The new Viking house at Bytoften will be finished by the summer

28. March 2018 | Landscape and Archaeology

Afdelingsleder Claus Frederik Sørensen holder tale ved første spadestik. Foto: Emil Andresen

In 2014, the replica of a Viking house built at Bytoften in Langeskov burned, and we had to admit, through our tears, that the building could not be saved. Now a new Viking house will be built where the remains of an authentic Viking-era house were found in 1979. The new Viking house will be provided with modern facilities and will be constructed using modern building techniques, but its appearance will be that of a Viking-era dwelling.

The new facilities will include handicap toilets, a place to eat your bag lunch or picnic, educational information and more. The new house will tie things together at this exciting, recreative area. It is an area with deep historical roots, where history can be both cozy and playful.

Who were the Vikings who lived at Bytoften?

Everyone knows that Vikings were warriors who travelled far and wide and fought bloody battles. At Bytoften, we will, for a change, also tell about another and perhaps even more important struggle the Vikings were engaged in - the struggle for daily survival. We will tell stories about: What did they look like? What did they live on? Did they till the soil? Did they have farm animals? Where did they live? What did they believe in?
These are the questions that will be answered at Bytoften by the Museums of Eastern Funen.

9000 years of history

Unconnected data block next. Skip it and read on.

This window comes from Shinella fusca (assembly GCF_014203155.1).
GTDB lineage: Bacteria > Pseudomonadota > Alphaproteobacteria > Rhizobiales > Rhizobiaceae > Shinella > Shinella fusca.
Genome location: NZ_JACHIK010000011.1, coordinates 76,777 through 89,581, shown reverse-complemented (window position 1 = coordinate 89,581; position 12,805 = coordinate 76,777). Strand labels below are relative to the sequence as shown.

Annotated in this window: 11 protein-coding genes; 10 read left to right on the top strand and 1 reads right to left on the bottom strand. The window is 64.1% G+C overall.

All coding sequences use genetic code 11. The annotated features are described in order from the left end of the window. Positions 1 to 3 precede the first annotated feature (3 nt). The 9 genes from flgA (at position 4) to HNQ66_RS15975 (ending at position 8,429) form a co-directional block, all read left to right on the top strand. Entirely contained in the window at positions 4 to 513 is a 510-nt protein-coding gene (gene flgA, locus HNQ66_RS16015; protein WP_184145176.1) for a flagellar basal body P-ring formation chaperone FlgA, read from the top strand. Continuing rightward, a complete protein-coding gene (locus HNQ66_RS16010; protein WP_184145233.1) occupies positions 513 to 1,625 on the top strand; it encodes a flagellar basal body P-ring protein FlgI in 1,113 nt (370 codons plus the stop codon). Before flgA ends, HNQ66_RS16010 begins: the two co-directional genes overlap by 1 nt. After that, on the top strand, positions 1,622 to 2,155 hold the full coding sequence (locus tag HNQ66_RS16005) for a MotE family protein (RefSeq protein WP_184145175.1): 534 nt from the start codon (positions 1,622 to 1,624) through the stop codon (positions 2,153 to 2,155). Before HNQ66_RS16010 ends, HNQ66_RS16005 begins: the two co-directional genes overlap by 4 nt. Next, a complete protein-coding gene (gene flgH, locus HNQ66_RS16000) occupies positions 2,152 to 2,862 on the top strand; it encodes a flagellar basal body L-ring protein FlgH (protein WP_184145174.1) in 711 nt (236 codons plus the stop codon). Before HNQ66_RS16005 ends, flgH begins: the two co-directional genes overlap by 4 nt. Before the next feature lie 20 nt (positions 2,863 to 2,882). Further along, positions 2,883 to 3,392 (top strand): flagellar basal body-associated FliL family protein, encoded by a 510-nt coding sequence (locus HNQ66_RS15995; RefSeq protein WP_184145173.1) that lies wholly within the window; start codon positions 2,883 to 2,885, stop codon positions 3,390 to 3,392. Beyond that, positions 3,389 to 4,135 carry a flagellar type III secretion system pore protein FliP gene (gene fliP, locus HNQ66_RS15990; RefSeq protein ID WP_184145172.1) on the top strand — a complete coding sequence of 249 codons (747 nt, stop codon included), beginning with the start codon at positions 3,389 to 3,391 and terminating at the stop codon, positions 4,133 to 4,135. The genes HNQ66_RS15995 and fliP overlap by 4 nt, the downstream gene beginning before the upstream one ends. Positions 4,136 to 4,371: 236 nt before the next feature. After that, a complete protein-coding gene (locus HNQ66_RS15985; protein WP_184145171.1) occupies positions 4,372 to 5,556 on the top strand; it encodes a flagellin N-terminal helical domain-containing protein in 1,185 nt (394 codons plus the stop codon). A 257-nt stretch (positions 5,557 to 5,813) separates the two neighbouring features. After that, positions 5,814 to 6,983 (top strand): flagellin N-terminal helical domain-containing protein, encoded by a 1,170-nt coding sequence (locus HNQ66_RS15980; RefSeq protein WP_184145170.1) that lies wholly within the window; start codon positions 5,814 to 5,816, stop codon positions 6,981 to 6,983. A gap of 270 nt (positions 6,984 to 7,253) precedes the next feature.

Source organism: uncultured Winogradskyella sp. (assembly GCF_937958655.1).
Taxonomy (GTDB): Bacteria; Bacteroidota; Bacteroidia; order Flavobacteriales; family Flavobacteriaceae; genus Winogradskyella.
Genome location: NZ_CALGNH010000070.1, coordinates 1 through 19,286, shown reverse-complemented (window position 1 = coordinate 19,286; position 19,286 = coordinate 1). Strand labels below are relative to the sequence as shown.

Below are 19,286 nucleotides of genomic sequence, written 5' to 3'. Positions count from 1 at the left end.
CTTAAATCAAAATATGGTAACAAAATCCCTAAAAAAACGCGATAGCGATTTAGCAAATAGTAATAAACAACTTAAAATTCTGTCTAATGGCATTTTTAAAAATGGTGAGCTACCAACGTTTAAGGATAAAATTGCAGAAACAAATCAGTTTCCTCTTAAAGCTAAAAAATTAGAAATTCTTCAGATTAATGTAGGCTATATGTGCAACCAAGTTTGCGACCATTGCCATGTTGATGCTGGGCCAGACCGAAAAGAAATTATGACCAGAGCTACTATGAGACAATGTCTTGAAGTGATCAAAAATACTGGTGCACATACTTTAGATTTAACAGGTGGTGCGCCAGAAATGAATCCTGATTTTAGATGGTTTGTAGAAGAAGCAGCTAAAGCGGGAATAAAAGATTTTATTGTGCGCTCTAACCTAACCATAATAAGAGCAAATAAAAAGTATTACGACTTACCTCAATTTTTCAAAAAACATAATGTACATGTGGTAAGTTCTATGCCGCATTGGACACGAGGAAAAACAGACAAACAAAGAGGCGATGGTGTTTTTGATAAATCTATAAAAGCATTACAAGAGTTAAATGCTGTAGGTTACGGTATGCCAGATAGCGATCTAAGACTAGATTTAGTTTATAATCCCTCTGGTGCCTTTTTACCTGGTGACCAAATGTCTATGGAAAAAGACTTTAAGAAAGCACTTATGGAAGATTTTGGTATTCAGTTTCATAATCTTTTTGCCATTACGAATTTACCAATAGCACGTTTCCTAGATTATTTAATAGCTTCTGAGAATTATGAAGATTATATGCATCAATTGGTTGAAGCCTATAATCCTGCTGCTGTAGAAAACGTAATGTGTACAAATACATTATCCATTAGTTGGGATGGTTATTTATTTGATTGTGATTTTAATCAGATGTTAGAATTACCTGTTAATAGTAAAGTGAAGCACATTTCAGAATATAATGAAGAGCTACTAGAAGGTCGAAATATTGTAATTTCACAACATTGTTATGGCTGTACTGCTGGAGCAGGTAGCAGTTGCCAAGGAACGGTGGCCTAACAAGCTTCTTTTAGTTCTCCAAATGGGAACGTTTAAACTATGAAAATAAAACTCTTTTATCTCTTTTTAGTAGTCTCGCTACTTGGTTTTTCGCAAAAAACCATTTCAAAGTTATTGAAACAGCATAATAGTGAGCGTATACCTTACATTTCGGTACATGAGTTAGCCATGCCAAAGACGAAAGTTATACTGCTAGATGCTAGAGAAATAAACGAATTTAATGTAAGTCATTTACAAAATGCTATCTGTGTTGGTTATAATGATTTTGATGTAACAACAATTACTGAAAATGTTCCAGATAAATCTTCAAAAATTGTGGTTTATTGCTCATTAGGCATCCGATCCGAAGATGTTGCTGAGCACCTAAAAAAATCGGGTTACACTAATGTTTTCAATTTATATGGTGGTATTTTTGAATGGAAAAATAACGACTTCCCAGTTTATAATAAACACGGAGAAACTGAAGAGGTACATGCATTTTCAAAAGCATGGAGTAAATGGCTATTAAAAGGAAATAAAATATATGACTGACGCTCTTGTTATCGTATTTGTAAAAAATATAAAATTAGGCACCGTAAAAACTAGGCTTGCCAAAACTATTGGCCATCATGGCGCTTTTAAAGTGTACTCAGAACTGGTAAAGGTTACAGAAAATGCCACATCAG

Bytoften’s long history of human habitation was discovered in connection with the construction of a 4-lane highway across Funen. A fantastic find was made close by, which turned out to be the rich grave of a Viking prince. As a result of this find, archaeologists then searched for the Viking-era settlement that ought to be nearby. This led to the excavation of Bytoften in 1979, when they found the first indications from the Viking period in the form of potsherds and the traces of a house. In 1981, they finally discovered sure-fire remains of a large Viking house, the first found on Funen!

Using the dimensions of the Viking buildings from Bytoften as a guide, volunteer carpenters, in cooperation with the Museums of Eastern Funen, built a copy of a Viking-era house. The original plan was to cover the roof with wooden shingles, but for logistical reasons, this was changed to a thatched roof. It was this house that burned in 2014.

Calendar

Meet the Vikings at the Cherry Festival
July 21-22, 11 AM - 4 PM
Kerteminde

Meet the Vikings at the Cherry Festival.

Ghost ship in Kertinge Bay
September 8 - October 21, 7-10 PM
Munkebo Harbour

A Viking ghost ship will be created out of light and water alone, on the water off Munkebo Harbour.

 

News

The Ladby Dragon launched for a new season
18. June 2018
Vikingemuseet Ladby

The Ladby Dragon was launched along with a demonstration of Viking fighting and special holiday buns.

The new Viking house at Bytoften will be finished by the summer
28. March 2018
Landscape and Archaeology

The first turf has been dug for the new Viking house. It will tie things together at this exciting, recreative area with its deep historical roots.

The Ladby Dragon was in the finals of the Funen Culture Prize
5. December 2017
The Viking Museum at Ladby

We can say, with pride, that our beautiful Ladby Dragon, launched on May 11, 2016, was one of five finalists for the Funen Culture Prize 2017.

The signal made it!
5. December 2017
The Viking Museum at Ladby

It worked! It is possible to send a message over long distances with the help of beacons with signal fires - and it is fast!